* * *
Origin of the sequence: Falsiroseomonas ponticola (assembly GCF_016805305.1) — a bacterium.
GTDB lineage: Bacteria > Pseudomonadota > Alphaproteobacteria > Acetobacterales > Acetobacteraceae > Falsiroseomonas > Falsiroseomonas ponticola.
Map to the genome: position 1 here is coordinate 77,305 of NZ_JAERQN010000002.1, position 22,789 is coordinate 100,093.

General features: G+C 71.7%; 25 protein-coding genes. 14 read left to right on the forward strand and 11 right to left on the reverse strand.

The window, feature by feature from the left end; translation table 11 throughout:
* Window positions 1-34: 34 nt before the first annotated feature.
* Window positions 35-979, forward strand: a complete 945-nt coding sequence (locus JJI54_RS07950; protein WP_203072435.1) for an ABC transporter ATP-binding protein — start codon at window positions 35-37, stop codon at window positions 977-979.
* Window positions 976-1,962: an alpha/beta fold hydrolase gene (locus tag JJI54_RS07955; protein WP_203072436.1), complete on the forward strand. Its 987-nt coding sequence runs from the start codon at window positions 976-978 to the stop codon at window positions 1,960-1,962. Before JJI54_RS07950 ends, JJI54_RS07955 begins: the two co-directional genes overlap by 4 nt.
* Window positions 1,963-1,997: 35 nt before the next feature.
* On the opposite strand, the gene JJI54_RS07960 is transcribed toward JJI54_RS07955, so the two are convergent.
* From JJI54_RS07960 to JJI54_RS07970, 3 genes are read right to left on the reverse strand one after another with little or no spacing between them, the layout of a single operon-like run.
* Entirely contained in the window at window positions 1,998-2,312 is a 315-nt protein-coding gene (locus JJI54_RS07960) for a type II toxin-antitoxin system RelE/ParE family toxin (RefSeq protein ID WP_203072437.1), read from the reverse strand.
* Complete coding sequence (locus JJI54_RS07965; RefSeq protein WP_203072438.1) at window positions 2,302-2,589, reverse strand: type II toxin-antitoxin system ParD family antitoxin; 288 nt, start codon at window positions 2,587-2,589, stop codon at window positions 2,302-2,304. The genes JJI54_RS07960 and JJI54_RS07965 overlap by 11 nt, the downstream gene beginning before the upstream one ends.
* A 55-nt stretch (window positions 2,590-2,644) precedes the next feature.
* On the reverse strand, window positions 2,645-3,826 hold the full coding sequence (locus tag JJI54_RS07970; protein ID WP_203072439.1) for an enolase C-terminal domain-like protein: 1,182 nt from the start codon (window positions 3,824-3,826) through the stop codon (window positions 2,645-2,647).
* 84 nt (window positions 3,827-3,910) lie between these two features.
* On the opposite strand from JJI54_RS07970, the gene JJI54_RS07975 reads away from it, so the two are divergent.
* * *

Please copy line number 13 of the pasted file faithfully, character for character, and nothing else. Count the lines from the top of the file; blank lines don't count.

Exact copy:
* Complete coding sequence (locus JJI54_RS07965; RefSeq protein WP_203072438.1) at window positions 2,302-2,589, reverse strand: type II toxin-antitoxin system ParD family antitoxin; 288 nt, start codon at window positions 2,587-2,589, stop codon at window positions 2,302-2,304. The genes JJI54_RS07960 and JJI54_RS07965 overlap by 11 nt, the downstream gene beginning before the upstream one ends.